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US' governance failures leave it with no leg to stand on as 'champion' of human rights, democracy: China Daily editorial

chinadaily.com.cn | Updated: 2023-03-28 20:03

This handout video grab image courtesy of the Metropolitan Nashville Police Department released on March 27, 2023, shows suspect Audrey Hale holding an assault rifle at the Covenant School building at the Covenant Presbyterian Church, in Nashville, Tennessee. A heavily armed former student killed three young children and three staff in what appeared to be a carefully planned attack at a private elementary school in Nashville on Monday, before being shot dead by police. Chief of Police John Drake named the suspect as Audrey Hale, 28, who the officer later said identified as transgender. [Photo/Agencies]

That six people, including three schoolchildren aged 9 and under, have been killed in a shooting by an ex-student, who was later shot dead by the police, at Covenant School in Nashville, Tennessee, on Monday is just the latest heartbreaking reminder of the incorrigibility of gun violence in the United States.

Calling it a "family's worst nightmare", US President Joe Biden said: "We have to do more to stop gun violence," urging Congress to pass gun control laws — a show he has become accustomed to as he has staged it every time such a tragedy happens.

As of Sunday, more than 9,800 people had lost their lives to gun violence in the US this year, including nearly 400 children and teenagers, according to Gun Violence Archive.

The question is for how long the Biden administration will continue to pay lip service to the US people while allowing gun violence to rip their communities apart; ripping "the very soul of this nation", as Biden put it.

Yet as the Report on Human Rights Violations in the United States in 2022, issued by the State Council Information Office of China on Tuesday, notes, gun violence constitutes just one of the symptoms of the major "chronic diseases" that plague the US. Money politics, police violence, wealth polarization and racial discrimination are also signs that something is not right in the self-proclaimed champion of human rights and democracy.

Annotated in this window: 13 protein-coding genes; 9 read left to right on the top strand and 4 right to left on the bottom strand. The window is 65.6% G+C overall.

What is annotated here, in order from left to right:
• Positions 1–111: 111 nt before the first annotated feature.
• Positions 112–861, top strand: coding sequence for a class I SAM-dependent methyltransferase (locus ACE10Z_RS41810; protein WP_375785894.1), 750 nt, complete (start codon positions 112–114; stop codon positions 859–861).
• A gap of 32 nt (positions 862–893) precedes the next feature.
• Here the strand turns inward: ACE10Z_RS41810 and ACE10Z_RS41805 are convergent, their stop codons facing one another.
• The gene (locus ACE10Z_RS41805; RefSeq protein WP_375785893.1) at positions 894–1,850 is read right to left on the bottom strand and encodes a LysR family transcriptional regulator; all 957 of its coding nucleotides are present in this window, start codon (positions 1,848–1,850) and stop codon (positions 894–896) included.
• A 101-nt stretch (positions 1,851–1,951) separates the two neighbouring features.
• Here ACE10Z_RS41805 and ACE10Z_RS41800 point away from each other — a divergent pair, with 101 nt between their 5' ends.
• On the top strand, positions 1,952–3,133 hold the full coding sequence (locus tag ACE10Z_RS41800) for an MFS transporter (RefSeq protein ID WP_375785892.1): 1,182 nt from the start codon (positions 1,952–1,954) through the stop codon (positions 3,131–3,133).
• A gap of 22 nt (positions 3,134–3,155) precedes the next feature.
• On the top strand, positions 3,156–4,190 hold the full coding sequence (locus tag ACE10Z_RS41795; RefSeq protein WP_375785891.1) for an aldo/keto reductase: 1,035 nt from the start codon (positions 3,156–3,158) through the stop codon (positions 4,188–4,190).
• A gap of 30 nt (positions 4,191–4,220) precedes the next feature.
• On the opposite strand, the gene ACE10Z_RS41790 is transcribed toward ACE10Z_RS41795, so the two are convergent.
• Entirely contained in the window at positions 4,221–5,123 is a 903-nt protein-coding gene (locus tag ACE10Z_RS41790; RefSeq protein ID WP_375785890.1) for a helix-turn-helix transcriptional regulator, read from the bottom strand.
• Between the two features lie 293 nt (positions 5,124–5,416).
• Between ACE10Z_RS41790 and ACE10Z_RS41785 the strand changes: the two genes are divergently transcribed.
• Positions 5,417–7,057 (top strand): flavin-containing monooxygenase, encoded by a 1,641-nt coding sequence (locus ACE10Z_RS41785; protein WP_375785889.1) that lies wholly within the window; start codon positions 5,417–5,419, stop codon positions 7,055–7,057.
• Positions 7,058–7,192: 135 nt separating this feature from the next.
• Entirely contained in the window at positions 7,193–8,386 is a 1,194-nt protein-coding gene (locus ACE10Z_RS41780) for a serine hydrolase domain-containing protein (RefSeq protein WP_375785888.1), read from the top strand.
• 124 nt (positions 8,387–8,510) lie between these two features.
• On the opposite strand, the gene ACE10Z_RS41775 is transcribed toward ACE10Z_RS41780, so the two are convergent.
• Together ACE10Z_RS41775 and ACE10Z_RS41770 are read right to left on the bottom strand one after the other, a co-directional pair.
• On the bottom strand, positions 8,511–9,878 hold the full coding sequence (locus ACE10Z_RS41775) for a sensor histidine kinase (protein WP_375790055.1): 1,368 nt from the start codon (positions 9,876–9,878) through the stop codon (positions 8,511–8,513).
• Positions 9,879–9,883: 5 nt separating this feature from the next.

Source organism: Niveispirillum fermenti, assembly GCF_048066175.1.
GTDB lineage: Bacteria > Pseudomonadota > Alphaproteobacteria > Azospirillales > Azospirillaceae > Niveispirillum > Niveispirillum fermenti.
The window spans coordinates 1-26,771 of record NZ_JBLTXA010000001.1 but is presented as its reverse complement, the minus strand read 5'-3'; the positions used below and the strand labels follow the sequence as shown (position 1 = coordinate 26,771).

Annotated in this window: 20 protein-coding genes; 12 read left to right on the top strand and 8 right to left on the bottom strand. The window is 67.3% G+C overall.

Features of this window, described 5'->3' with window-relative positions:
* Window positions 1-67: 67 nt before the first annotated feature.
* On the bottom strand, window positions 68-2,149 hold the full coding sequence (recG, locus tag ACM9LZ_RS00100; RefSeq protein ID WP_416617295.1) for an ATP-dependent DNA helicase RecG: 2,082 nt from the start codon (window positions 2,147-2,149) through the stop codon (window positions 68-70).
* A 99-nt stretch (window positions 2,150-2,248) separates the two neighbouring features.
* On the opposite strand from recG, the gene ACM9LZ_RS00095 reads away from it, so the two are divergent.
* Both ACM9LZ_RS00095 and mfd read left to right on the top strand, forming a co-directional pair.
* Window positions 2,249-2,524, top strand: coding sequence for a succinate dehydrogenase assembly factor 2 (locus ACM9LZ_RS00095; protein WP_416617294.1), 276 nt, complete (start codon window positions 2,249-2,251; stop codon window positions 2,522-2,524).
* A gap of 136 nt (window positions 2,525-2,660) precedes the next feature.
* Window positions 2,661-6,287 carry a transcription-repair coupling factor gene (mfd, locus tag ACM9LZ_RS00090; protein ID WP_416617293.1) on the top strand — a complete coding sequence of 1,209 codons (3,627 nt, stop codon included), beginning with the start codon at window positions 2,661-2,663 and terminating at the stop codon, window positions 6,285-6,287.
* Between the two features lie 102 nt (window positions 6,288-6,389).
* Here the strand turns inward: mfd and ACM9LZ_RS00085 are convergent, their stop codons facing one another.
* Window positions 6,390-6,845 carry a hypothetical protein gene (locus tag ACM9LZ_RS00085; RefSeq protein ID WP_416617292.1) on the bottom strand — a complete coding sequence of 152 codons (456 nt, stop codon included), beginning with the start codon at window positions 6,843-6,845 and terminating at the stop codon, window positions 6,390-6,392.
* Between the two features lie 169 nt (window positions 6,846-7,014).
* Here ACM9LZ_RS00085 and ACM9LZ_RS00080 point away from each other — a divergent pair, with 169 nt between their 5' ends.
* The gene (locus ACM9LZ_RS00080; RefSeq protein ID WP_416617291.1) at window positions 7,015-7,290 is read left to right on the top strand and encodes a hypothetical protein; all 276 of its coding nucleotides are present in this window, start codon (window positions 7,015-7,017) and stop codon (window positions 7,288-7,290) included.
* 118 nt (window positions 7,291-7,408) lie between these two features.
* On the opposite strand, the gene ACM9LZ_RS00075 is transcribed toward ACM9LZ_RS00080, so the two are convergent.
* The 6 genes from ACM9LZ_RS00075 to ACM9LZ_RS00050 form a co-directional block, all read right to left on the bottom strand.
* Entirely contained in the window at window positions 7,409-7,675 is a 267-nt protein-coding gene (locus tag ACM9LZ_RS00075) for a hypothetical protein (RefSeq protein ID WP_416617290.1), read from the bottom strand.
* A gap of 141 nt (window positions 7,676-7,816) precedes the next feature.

The Biden administration should address the US' own serious human rights problems rather than pointing accusing fingers at others.

Washington's paranoia to weaponize democracy is another symptom of its institutional malady that is attributable to its human rights violations.

In spite of its many shortcomings, the US once again created ideological divisions in the world, and trampled on the spirit of democracy with its second so-called democracy summit.

As Foreign Ministry spokesperson Mao Ning said, what the world needs today is not to interfere in other countries' internal affairs under the guise of democracy, but to practice true democracy, reject pseudo democracy and promote democracy in international relations.

And what the world needs today is not the 2nd Summit for Democracy that Washington is hosting on Wednesday and Thursday, but true solidarity and cooperation that can actually solve the problems facing the international community.

The advancement of the human rights cause needs dialogue and mutual understanding, not interference in other countries' internal affairs under the banner of democracy.

The US' wanton use of human rights as a weapon to attack other countries in order to hold back their development and create confrontation, division and chaos has become a spoiler and obstructor of the global human rights cause.

The US' politicizing, weaponizing and instrumentalizing of human rights issues should be opposed by all countries.

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